# Day 3 - No Matter How You Slice It

This was probably the hardest problem I’ve had to work on since college. The problem isn’t so much “hard” as I’m very weak at graph/coordinate based problems. Things that involve calculating anything spatial is my weakness, not only in programming but also in general mathematics as well. So when I saw Day 3’s visual diagram, I knew I was going to be in for severe challenge. So for this problem, we are given a list of inputs that represent “claims” into a fabric that could be cuts for Santa’s suit. The example input they give:

```
#1 @ 1,3: 4x4
#2 @ 3,1: 4x4
#3 @ 5,5: 2x2
```

Results in this:

```
........
...2222.
...2222.
.11XX22.
.11XX22.
.111133.
.111133.
........
```

Where the `.`

represents empty spaces, the numbers represent the elf’s id who claims
this would be a great spot to cut in for Santa’s suit, and `X`

represents where
two or more claims overlap. Now this particular problem has a lot of complexities.

- We have to be very good at making sure our data is parsed for each claim; It must be able to read the id, the distances from top and left and the width and height for each line.
- It must be able to maintain a running count of all the crossed points in our claims

## Part 1

My first attack at this problem was extremely brute force. Being able to push out code effectively I couldn’t see anything easier in front of me. I would do what many do, enumerate every point and keep a running note of these overlaps. The naive algorithm:

- Parse the input and generate a claim per iteration
- Iterate through each point of the square
- Generate a running list of points and their respective number of overlaps
- Count up all the points who have 2 or more claims at that point

To go into parsing the input, I just wrote the parse logic separate from everything else:

```
function parseInput(string) {
// string example:
// #1 @ 1,3: 4x4
let parsedInput = string.split(' ')
let id = parsedInput[0]
let left = +parsedInput[2].split(',')[0]
let top = +parsedInput[2].split(',')[1].slice(0, -1)
let width = +parsedInput[3].split('x')[0]
let height = +parsedInput[3].split('x')[1]
return { id, left, top, width, height }
}
```

Then to make maintaining this information slightly easier for myself,
I decided to create a `Claim`

class using ES5 syntax just because
I wanted slightly more practice in the older version:

```
function Claim({ id, left, top, width, height}) {
this.id = id
this.left = left
this.top = top
this.width = width
this.height = height
this.coordinates = new Set()
}
}
```

Now the solution is here!

```
function part1(input) {
let record = new Map()
for (let n = 0; n < input.length; n++) {
let newClaim = new Claim(parseInput(input[n]))
for (let i = newClaim.left; i < newClaim.left + newClaim.width; i++) {
for (let j = newClaim.top; j < newClaim.top + newClaim.height; j++) {
newClaim.coordinates.add(`${i}x${j}`)
if (!record.has(`${i}x${j}`)) {
record.set(`${i}x${j}`, 1)
} else {
record.set(`${i}x${j}`, record.get(`${i}x${j}`) + 1)
}
}
}
}
let count = 0
for (let val of record.values()) {
if (val >= 2) {
count++
}
}
return count
}
```

I have `record`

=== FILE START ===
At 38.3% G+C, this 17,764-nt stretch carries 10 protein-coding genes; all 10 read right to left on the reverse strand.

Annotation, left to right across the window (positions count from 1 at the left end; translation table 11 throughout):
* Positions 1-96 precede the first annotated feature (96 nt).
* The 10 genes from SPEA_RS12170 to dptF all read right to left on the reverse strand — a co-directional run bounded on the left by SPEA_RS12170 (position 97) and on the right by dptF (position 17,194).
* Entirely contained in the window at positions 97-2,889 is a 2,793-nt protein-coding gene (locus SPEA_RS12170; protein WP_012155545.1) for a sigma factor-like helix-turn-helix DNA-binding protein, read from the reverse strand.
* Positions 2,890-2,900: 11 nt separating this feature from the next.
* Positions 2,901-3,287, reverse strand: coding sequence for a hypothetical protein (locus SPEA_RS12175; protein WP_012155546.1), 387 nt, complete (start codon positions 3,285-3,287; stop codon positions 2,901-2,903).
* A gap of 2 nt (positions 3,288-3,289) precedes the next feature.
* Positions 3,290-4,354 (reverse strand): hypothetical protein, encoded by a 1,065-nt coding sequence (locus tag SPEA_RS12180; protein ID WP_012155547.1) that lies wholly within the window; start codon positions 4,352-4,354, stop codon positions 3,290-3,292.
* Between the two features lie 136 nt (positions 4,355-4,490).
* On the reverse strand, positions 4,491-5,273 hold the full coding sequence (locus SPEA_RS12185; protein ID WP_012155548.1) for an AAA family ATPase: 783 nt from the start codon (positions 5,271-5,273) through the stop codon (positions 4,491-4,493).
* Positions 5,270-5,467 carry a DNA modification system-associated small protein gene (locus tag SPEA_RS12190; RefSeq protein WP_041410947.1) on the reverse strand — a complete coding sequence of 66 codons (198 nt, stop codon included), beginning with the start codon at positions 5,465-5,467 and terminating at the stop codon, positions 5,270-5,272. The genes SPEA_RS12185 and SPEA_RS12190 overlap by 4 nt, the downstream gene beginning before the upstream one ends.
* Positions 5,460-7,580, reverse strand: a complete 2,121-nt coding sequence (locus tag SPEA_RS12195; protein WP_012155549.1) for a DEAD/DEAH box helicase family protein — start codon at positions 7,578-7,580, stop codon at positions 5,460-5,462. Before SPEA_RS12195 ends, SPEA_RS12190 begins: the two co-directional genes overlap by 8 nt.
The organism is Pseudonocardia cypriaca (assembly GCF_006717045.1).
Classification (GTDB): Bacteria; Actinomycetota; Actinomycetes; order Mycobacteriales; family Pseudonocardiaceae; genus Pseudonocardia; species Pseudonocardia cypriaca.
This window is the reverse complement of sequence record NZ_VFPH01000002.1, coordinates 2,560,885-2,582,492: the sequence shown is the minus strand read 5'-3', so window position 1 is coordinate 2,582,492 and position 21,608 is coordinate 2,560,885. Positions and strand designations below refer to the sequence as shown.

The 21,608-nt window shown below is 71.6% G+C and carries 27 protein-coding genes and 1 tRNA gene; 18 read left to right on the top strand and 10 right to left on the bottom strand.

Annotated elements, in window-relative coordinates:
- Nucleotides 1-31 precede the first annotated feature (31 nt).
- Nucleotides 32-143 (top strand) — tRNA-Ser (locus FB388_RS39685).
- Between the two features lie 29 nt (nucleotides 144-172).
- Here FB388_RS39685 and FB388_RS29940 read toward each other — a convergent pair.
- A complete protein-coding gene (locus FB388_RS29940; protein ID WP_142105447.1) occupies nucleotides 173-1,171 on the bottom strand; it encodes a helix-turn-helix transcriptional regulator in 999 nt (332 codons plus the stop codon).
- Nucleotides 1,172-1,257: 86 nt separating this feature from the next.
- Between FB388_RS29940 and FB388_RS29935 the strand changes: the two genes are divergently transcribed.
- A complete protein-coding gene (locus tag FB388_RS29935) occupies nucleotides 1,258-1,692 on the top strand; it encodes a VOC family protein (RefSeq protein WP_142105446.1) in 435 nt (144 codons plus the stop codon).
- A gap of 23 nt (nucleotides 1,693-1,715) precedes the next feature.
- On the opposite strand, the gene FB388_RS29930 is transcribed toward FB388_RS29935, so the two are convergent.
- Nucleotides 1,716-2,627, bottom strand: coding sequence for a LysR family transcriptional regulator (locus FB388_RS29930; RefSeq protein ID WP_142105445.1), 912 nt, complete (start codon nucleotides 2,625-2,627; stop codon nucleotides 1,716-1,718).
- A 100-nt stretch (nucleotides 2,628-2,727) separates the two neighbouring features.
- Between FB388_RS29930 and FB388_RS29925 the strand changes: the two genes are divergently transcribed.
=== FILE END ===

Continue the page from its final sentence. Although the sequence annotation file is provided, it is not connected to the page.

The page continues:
exist to keep a running list of points as keys and the value being
the number of times it has been claimed. As we iterate through each claim, we add
each point to a running list of points for that particular claim so we can see
the number of times we have overlap. Then after we’ve done that, we go and see
the number of points that have two or more claims to them. Though the big question is,
was this the best we could do?

## Part 2

The second part of the problem actually was much easier than the first for me!
Though it is was **exceptionally** inefficient. It would take about 20-30 seconds
for me to get an answer.

```
function part2(input) {
let record = new Map()
let someList = []
for (let n = 0; n < input.length; n++) {
let newClaim = new Claim(parseInput(input[n]))
someList.push(newClaim)
for (let i = newClaim.left; i < newClaim.left + newClaim.width; i++) {
for (let j = newClaim.top; j < newClaim.top + newClaim.height; j++) {
newClaim.coordinates.add(`${i}x${j}`)
if (!record.has(`${i}x${j}`)) {
record.set(`${i}x${j}`, 1)
} else {
record.set(`${i}x${j}`, record.get(`${i}x${j}`) + 1)
someList.forEach(x => {
if (x.coordinates.has(`${i}x${j}`)) {
x.overLap = true
}
})
}
}
}
}
return someList.find(x => x.overLap === false).id
}
```

With this approach, I ended up changing my algorithm. It is because I needed to
somehow maintain which points haven’t had overlap and make sure to denote they
now do. With this flow, I also had to somehow keep a running list of all the claims
otherwise I would lose track of them after I created them. But I just added a simple
`overLap`

flag to each claim. When I go test a claim for no overlap, I see if it
has no overlap with any other claims after it. This works but is *very**

After reflecting the next day, I thought of a different approach. I took advantage of my definition and changed it around slightly. Now it will include the calculation of the right and bottom point. The reason is because I went back to math! I went and drew out the relationship between the rectangles and saw how could I actually make sure that there is an overlap. Fortunately, we are working in a 2D plane so this becomes a less dauting approach.

My `Claim`

class changed like so:

```
const Claim = (function() {
let all = []
let newClaim = function({ id, left, top, width, height }) {
this.id = id
this.left = left
this.top = top
this.right = left + width
this.bottom = top + height
this.width = width
this.height = height
this.overLap = false
all.push(this)
}
newClaim.all = function() {
return all.slice()
}
return newClaim
})()
```

We will now be utilizing a closure for our `Claim`

so we can maintain a running
list within the class. I also compute the `right`

and `bottom`

of the box so I know
each point